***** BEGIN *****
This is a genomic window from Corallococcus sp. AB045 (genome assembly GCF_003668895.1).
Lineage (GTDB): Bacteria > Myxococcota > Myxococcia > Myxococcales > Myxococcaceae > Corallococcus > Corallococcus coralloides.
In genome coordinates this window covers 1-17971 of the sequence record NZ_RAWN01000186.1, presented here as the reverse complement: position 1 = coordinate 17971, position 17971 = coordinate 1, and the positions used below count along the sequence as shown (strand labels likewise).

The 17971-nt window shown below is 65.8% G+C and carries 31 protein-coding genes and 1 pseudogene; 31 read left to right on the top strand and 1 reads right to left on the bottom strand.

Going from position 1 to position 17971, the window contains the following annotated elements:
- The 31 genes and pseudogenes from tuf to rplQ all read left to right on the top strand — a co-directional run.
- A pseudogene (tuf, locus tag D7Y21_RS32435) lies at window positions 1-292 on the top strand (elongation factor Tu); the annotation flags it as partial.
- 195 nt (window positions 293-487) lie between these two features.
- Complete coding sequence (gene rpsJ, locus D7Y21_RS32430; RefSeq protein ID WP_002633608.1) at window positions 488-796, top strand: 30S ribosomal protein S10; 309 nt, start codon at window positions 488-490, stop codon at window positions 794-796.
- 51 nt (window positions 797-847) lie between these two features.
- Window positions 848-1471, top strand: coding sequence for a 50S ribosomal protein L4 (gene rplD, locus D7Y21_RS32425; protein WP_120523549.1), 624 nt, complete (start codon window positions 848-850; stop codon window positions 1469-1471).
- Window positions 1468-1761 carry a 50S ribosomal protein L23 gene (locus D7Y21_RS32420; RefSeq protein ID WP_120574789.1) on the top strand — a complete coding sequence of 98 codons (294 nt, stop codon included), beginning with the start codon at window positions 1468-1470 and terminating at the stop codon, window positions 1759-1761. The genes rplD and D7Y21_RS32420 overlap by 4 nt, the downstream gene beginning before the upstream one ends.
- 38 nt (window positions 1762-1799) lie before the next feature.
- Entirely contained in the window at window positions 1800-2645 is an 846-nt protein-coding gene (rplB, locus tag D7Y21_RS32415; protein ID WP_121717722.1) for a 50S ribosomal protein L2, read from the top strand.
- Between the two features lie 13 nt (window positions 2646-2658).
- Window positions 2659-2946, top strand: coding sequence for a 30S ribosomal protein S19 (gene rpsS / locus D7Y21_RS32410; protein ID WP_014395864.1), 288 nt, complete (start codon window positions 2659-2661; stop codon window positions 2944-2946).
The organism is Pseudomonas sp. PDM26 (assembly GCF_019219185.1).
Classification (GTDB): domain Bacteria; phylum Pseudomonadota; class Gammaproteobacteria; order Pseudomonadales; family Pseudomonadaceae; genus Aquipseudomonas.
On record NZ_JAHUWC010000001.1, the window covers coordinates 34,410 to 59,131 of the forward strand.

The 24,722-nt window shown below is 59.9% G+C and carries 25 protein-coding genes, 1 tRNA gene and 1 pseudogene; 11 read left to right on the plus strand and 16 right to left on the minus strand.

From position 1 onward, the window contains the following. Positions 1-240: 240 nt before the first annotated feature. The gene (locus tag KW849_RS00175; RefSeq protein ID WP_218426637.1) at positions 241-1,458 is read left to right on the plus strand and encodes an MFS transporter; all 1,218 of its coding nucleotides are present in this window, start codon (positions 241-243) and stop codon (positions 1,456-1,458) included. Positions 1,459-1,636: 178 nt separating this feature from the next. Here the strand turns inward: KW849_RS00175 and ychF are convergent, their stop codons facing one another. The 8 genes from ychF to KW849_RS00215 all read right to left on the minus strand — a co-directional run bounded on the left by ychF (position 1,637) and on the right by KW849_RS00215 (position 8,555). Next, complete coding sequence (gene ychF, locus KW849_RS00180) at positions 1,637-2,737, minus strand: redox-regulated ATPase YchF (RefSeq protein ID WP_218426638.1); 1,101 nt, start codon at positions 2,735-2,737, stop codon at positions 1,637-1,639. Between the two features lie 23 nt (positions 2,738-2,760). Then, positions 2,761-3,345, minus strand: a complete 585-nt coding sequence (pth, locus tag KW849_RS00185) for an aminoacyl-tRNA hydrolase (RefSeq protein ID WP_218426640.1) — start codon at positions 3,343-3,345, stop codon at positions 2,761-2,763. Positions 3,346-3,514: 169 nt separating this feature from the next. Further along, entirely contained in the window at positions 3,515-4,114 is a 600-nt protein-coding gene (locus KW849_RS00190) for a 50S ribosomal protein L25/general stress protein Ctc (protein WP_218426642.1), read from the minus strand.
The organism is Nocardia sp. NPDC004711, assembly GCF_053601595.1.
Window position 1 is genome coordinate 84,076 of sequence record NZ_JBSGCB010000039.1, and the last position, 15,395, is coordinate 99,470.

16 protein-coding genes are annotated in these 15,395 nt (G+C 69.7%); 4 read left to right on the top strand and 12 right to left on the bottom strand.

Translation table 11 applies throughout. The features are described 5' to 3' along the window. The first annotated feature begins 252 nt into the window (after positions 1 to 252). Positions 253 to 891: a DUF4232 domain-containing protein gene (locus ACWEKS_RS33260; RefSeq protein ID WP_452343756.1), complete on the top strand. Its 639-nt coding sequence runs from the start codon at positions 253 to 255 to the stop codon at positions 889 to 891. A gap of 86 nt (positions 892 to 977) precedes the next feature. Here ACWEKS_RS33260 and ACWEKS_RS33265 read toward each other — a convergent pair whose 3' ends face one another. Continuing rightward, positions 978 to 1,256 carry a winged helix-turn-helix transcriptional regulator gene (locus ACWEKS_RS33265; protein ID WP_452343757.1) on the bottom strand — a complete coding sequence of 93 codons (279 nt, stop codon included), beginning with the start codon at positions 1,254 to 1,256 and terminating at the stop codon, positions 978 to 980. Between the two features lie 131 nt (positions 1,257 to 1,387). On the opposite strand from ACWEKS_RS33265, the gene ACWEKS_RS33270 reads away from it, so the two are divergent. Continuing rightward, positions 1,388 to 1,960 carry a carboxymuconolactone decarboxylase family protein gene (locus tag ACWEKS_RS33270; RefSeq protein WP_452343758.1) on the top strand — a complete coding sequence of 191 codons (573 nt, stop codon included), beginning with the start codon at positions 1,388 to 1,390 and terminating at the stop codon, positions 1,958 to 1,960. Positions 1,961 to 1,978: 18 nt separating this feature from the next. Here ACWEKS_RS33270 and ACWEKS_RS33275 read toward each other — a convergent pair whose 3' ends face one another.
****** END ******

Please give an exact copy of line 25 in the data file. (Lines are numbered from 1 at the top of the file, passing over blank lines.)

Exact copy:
Translation table 11 applies throughout. The features are described 5' to 3' along the window. The first annotated feature begins 252 nt into the window (after positions 1 to 252). Positions 253 to 891: a DUF4232 domain-containing protein gene (locus ACWEKS_RS33260; RefSeq protein ID WP_452343756.1), complete on the top strand. Its 639-nt coding sequence runs from the start codon at positions 253 to 255 to the stop codon at positions 889 to 891. A gap of 86 nt (positions 892 to 977) precedes the next feature. Here ACWEKS_RS33260 and ACWEKS_RS33265 read toward each other — a convergent pair whose 3' ends face one another. Continuing rightward, positions 978 to 1,256 carry a winged helix-turn-helix transcriptional regulator gene (locus ACWEKS_RS33265; protein ID WP_452343757.1) on the bottom strand — a complete coding sequence of 93 codons (279 nt, stop codon included), beginning with the start codon at positions 1,254 to 1,256 and terminating at the stop codon, positions 978 to 980. Between the two features lie 131 nt (positions 1,257 to 1,387). On the opposite strand from ACWEKS_RS33265, the gene ACWEKS_RS33270 reads away from it, so the two are divergent. Continuing rightward, positions 1,388 to 1,960 carry a carboxymuconolactone decarboxylase family protein gene (locus tag ACWEKS_RS33270; RefSeq protein WP_452343758.1) on the top strand — a complete coding sequence of 191 codons (573 nt, stop codon included), beginning with the start codon at positions 1,388 to 1,390 and terminating at the stop codon, positions 1,958 to 1,960. Positions 1,961 to 1,978: 18 nt separating this feature from the next. Here ACWEKS_RS33270 and ACWEKS_RS33275 read toward each other — a convergent pair whose 3' ends face one another.